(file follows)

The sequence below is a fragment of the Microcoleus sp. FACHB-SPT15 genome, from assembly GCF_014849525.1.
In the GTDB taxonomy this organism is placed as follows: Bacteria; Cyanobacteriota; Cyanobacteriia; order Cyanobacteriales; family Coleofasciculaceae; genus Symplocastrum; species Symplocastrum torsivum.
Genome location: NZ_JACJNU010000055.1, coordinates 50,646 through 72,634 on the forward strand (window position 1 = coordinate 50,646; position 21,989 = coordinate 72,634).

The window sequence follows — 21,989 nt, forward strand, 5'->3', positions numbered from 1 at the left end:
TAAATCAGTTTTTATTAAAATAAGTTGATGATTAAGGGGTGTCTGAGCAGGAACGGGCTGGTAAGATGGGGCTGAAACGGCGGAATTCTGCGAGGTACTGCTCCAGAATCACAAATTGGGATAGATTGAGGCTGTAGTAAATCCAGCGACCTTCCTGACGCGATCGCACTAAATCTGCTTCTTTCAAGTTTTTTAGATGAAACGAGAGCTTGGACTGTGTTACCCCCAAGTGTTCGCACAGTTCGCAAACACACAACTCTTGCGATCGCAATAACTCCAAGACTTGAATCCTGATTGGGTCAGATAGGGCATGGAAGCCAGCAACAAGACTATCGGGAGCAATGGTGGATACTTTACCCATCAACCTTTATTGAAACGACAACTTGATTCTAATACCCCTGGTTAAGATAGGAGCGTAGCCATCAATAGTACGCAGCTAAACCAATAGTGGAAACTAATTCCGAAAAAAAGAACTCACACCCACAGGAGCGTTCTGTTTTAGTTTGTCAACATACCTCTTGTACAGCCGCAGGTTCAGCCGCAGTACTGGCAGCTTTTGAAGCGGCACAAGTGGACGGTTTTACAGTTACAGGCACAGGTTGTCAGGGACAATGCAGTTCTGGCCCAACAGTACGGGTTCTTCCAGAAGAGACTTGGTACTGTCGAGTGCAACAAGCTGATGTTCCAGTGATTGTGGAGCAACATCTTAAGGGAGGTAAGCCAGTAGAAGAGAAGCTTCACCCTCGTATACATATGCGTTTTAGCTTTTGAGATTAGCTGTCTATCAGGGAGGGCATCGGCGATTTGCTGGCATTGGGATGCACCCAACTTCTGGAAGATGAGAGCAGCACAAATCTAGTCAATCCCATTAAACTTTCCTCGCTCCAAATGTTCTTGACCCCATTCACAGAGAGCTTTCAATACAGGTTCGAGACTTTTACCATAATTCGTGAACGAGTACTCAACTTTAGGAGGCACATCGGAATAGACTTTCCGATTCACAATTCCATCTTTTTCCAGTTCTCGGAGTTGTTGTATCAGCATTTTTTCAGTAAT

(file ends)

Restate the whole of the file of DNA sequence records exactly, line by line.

The sequence below is a fragment of the Microcoleus sp. FACHB-SPT15 genome, from assembly GCF_014849525.1.
In the GTDB taxonomy this organism is placed as follows: Bacteria; Cyanobacteriota; Cyanobacteriia; order Cyanobacteriales; family Coleofasciculaceae; genus Symplocastrum; species Symplocastrum torsivum.
Genome location: NZ_JACJNU010000055.1, coordinates 50,646 through 72,634 on the forward strand (window position 1 = coordinate 50,646; position 21,989 = coordinate 72,634).

The window sequence follows — 21,989 nt, forward strand, 5'->3', positions numbered from 1 at the left end:
TAAATCAGTTTTTATTAAAATAAGTTGATGATTAAGGGGTGTCTGAGCAGGAACGGGCTGGTAAGATGGGGCTGAAACGGCGGAATTCTGCGAGGTACTGCTCCAGAATCACAAATTGGGATAGATTGAGGCTGTAGTAAATCCAGCGACCTTCCTGACGCGATCGCACTAAATCTGCTTCTTTCAAGTTTTTTAGATGAAACGAGAGCTTGGACTGTGTTACCCCCAAGTGTTCGCACAGTTCGCAAACACACAACTCTTGCGATCGCAATAACTCCAAGACTTGAATCCTGATTGGGTCAGATAGGGCATGGAAGCCAGCAACAAGACTATCGGGAGCAATGGTGGATACTTTACCCATCAACCTTTATTGAAACGACAACTTGATTCTAATACCCCTGGTTAAGATAGGAGCGTAGCCATCAATAGTACGCAGCTAAACCAATAGTGGAAACTAATTCCGAAAAAAAGAACTCACACCCACAGGAGCGTTCTGTTTTAGTTTGTCAACATACCTCTTGTACAGCCGCAGGTTCAGCCGCAGTACTGGCAGCTTTTGAAGCGGCACAAGTGGACGGTTTTACAGTTACAGGCACAGGTTGTCAGGGACAATGCAGTTCTGGCCCAACAGTACGGGTTCTTCCAGAAGAGACTTGGTACTGTCGAGTGCAACAAGCTGATGTTCCAGTGATTGTGGAGCAACATCTTAAGGGAGGTAAGCCAGTAGAAGAGAAGCTTCACCCTCGTATACATATGCGTTTTAGCTTTTGAGATTAGCTGTCTATCAGGGAGGGCATCGGCGATTTGCTGGCATTGGGATGCACCCAACTTCTGGAAGATGAGAGCAGCACAAATCTAGTCAATCCCATTAAACTTTCCTCGCTCCAAATGTTCTTGACCCCATTCACAGAGAGCTTTCAATACAGGTTCGAGACTTTTACCATAATTCGTGAACGAGTACTCAACTTTAGGAGGCACATCGGAATAGACTTTCCGATTCACAATTCCATCTTTTTCCAGTTCTCGGAGTTGTTGTATCAGCATTTTTTCAGTAAT